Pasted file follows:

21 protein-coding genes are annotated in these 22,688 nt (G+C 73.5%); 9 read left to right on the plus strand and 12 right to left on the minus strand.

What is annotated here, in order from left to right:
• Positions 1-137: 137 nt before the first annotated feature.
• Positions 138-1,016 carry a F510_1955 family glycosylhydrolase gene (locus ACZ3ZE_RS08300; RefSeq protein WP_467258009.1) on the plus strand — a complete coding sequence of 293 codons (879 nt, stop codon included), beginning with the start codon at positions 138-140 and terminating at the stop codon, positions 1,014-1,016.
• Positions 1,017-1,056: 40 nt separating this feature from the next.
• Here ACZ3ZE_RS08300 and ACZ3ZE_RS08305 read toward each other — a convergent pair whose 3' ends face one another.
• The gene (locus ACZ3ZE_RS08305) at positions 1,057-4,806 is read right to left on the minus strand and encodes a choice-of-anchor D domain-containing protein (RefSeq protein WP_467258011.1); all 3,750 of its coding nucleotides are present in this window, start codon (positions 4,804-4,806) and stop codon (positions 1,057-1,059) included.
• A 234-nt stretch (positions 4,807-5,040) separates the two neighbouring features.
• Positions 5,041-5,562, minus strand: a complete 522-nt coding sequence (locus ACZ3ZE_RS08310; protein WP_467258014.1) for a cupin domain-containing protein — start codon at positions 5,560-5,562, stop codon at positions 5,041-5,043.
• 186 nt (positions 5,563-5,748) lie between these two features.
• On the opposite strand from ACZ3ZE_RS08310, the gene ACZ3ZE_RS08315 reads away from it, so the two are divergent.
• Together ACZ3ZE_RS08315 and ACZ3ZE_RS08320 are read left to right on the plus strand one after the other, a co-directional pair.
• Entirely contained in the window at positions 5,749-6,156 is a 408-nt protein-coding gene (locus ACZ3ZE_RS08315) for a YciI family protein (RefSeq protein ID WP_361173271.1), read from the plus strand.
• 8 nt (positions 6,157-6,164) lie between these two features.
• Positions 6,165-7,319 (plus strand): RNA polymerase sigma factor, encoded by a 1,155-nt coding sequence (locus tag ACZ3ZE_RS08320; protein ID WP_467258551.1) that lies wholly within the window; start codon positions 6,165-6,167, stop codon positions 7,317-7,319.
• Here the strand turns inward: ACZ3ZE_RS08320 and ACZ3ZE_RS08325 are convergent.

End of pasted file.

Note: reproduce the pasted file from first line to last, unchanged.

21 protein-coding genes are annotated in these 22,688 nt (G+C 73.5%); 9 read left to right on the plus strand and 12 right to left on the minus strand.

What is annotated here, in order from left to right:
• Positions 1-137: 137 nt before the first annotated feature.
• Positions 138-1,016 carry a F510_1955 family glycosylhydrolase gene (locus ACZ3ZE_RS08300; RefSeq protein WP_467258009.1) on the plus strand — a complete coding sequence of 293 codons (879 nt, stop codon included), beginning with the start codon at positions 138-140 and terminating at the stop codon, positions 1,014-1,016.
• Positions 1,017-1,056: 40 nt separating this feature from the next.
• Here ACZ3ZE_RS08300 and ACZ3ZE_RS08305 read toward each other — a convergent pair whose 3' ends face one another.
• The gene (locus ACZ3ZE_RS08305) at positions 1,057-4,806 is read right to left on the minus strand and encodes a choice-of-anchor D domain-containing protein (RefSeq protein WP_467258011.1); all 3,750 of its coding nucleotides are present in this window, start codon (positions 4,804-4,806) and stop codon (positions 1,057-1,059) included.
• A 234-nt stretch (positions 4,807-5,040) separates the two neighbouring features.
• Positions 5,041-5,562, minus strand: a complete 522-nt coding sequence (locus ACZ3ZE_RS08310; protein WP_467258014.1) for a cupin domain-containing protein — start codon at positions 5,560-5,562, stop codon at positions 5,041-5,043.
• 186 nt (positions 5,563-5,748) lie between these two features.
• On the opposite strand from ACZ3ZE_RS08310, the gene ACZ3ZE_RS08315 reads away from it, so the two are divergent.
• Together ACZ3ZE_RS08315 and ACZ3ZE_RS08320 are read left to right on the plus strand one after the other, a co-directional pair.
• Entirely contained in the window at positions 5,749-6,156 is a 408-nt protein-coding gene (locus ACZ3ZE_RS08315) for a YciI family protein (RefSeq protein ID WP_361173271.1), read from the plus strand.
• 8 nt (positions 6,157-6,164) lie between these two features.
• Positions 6,165-7,319 (plus strand): RNA polymerase sigma factor, encoded by a 1,155-nt coding sequence (locus tag ACZ3ZE_RS08320; protein ID WP_467258551.1) that lies wholly within the window; start codon positions 6,165-6,167, stop codon positions 7,317-7,319.
• Here the strand turns inward: ACZ3ZE_RS08320 and ACZ3ZE_RS08325 are convergent.